From CS 312 Fall 2011

CS312-F11: PHP/Ajax Lab Days

November 17-22, 2011

Setup

If you haven't done this previously:

Create a new directory ~/public_html/cs312/labs for your lab exercises and set the permissions so that it the web server (anyone) can access it (chmod 755 ~/public_html/cs312/labs).

Create a new directory ~/public_html/cs312/labs/ajax/ for today's exercises. You'll be creating files for HTML, JavaScript, XML, and PHP (and CSS if you wish). Don't forget to set the permissions on the new directory (chmod 755 ~/public_html/cs312/labs/ajax/).

Make sure that you set the permissions on the HTML, JavaScript, and CSS files to chmod 644, the PHP file to chmod 755, and the XML file to chmod 666 (we'll be writing to the XML from PHP).

Submission

As you complete each lab exercise, let me know and I'll come check it out.

Debugging

Lab Exercises

1) Setup - XML Display

Copy books.xml and the HTML file used to display the XML table from your XML lab folder. If you haven't done so yet, complete the XML Lab before continuing.

2) Write to the XML file

Write XHTML and PHP code to add the following entry to the XML file when the user presses a button:

book: id="bk114"

Note: See the SimpleXML reference to find out how to add the attribute for the book.

Reminder: To call a PHP script directly from an XHTML form, use the action attribute of form and a Submit button.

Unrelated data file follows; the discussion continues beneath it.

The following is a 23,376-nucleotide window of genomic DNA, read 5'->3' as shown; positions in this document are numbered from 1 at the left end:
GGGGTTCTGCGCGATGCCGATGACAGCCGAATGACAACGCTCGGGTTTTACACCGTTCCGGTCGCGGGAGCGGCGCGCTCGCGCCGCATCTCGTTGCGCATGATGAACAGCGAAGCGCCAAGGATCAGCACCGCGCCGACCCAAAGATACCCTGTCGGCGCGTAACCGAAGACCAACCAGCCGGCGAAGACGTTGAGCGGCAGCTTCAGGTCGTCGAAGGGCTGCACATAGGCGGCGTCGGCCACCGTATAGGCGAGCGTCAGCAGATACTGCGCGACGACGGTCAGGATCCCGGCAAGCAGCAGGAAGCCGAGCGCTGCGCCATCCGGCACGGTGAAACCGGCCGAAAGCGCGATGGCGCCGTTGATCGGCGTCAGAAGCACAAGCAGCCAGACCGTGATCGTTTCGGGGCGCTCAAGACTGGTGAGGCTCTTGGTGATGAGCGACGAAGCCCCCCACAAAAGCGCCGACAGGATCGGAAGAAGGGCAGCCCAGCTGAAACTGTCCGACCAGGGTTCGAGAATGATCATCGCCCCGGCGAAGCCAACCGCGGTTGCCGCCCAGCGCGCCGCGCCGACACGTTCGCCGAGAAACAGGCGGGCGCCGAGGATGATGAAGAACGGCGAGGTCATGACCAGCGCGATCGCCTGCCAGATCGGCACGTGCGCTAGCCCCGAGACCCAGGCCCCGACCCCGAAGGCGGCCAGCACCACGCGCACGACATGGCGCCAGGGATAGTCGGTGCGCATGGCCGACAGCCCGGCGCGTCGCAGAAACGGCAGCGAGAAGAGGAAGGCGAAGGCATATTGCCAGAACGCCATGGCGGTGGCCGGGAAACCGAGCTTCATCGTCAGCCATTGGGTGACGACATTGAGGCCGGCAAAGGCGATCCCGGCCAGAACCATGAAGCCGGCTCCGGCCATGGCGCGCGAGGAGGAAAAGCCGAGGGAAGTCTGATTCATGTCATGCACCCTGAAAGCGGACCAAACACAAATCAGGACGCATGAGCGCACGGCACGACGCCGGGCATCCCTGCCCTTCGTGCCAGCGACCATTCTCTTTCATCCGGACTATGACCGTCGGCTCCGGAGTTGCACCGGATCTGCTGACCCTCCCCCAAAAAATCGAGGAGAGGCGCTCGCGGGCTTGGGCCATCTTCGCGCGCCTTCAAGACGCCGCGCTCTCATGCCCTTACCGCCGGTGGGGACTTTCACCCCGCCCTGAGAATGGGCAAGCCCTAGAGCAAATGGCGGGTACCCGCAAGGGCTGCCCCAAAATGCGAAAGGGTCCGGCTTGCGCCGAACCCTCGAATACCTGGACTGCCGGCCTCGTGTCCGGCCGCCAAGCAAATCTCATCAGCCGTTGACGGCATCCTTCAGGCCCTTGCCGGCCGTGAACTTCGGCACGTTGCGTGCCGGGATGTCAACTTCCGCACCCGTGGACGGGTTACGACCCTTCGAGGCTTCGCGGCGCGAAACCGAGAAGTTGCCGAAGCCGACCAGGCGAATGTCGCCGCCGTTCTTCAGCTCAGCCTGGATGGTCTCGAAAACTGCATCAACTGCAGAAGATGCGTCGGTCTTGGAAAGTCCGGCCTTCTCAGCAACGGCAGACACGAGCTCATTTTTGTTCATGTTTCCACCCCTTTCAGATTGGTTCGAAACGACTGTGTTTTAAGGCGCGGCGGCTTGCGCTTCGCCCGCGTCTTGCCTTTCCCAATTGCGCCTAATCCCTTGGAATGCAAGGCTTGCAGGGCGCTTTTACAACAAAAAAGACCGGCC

Hint: See the example starting at slide 28 in the PHP/Ajax lecture.

When you submit the form, it will take you a new page with the output of the PHP script. You may want to have the script output a link back to your lab HTML page so that you can see the updated table.

3) Searching an XML file

Write XHTML, JavaScript, and PHP code to implement a type-ahead box that displays all books in a particular genre.

Steps:

  1. Write XHTML code that includes a text box and a named place for returning the books.
  2. Write JavaScript code that is called when the user types in the text box. The JavaScript code should use sendXHR() to call the PHP script and write the results to the named area on the webpage.
  3. Make sure to set the xmlhttp global variable: var xmlhttp = null;
  4. Write PHP code that loads the XML file and searches for genre entries that start with the given query string. The PHP code should return (i.e., echo) XHTML code that will display all matching book records.

Note: See the XPath reference for more information on searching XML files. See the XPath Functions reference for more information on how to select strings using XPath.

Hint: See the suggest.html example from the PHP/Ajax lecture (slide 34)

Retrieved from http://www.cs.odu.edu/~mweigle/CS312-F11/Lab-Ajax
Page last modified on November 16, 2011, at 04:33 PM